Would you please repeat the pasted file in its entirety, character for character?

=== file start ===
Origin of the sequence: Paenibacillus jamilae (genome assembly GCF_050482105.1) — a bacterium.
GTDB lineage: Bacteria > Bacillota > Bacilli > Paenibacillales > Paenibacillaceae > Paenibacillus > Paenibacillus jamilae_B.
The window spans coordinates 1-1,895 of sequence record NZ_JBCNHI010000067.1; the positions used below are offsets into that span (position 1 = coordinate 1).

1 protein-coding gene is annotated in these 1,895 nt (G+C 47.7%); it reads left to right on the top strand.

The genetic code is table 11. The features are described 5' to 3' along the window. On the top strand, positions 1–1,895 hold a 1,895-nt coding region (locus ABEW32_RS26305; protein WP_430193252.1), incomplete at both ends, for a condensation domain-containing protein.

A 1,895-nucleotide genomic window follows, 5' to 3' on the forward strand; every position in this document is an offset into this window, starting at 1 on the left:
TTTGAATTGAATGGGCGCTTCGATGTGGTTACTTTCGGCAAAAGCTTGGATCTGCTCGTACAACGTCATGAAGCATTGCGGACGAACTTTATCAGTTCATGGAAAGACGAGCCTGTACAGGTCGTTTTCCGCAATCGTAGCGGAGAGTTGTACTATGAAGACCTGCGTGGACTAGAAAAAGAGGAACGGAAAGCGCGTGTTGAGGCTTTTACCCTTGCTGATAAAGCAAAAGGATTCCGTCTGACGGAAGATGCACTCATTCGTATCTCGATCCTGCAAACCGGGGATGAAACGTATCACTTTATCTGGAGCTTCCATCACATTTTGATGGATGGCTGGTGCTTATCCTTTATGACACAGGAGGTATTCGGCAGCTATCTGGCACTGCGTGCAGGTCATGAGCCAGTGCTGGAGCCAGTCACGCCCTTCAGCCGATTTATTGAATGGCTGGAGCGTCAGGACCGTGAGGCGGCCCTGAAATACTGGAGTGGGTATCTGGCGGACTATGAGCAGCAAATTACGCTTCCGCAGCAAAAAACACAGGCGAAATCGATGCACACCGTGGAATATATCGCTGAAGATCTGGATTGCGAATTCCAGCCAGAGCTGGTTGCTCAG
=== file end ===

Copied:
Origin of the sequence: Paenibacillus jamilae (genome assembly GCF_050482105.1) — a bacterium.
GTDB lineage: Bacteria > Bacillota > Bacilli > Paenibacillales > Paenibacillaceae > Paenibacillus > Paenibacillus jamilae_B.
The window spans coordinates 1-1,895 of sequence record NZ_JBCNHI010000067.1; the positions used below are offsets into that span (position 1 = coordinate 1).

1 protein-coding gene is annotated in these 1,895 nt (G+C 47.7%); it reads left to right on the top strand.

The genetic code is table 11. The features are described 5' to 3' along the window. On the top strand, positions 1–1,895 hold a 1,895-nt coding region (locus ABEW32_RS26305; protein WP_430193252.1), incomplete at both ends, for a condensation domain-containing protein.

A 1,895-nucleotide genomic window follows, 5' to 3' on the forward strand; every position in this document is an offset into this window, starting at 1 on the left:
TTTGAATTGAATGGGCGCTTCGATGTGGTTACTTTCGGCAAAAGCTTGGATCTGCTCGTACAACGTCATGAAGCATTGCGGACGAACTTTATCAGTTCATGGAAAGACGAGCCTGTACAGGTCGTTTTCCGCAATCGTAGCGGAGAGTTGTACTATGAAGACCTGCGTGGACTAGAAAAAGAGGAACGGAAAGCGCGTGTTGAGGCTTTTACCCTTGCTGATAAAGCAAAAGGATTCCGTCTGACGGAAGATGCACTCATTCGTATCTCGATCCTGCAAACCGGGGATGAAACGTATCACTTTATCTGGAGCTTCCATCACATTTTGATGGATGGCTGGTGCTTATCCTTTATGACACAGGAGGTATTCGGCAGCTATCTGGCACTGCGTGCAGGTCATGAGCCAGTGCTGGAGCCAGTCACGCCCTTCAGCCGATTTATTGAATGGCTGGAGCGTCAGGACCGTGAGGCGGCCCTGAAATACTGGAGTGGGTATCTGGCGGACTATGAGCAGCAAATTACGCTTCCGCAGCAAAAAACACAGGCGAAATCGATGCACACCGTGGAATATATCGCTGAAGATCTGGATTGCGAATTCCAGCCAGAGCTGGTTGCTCAG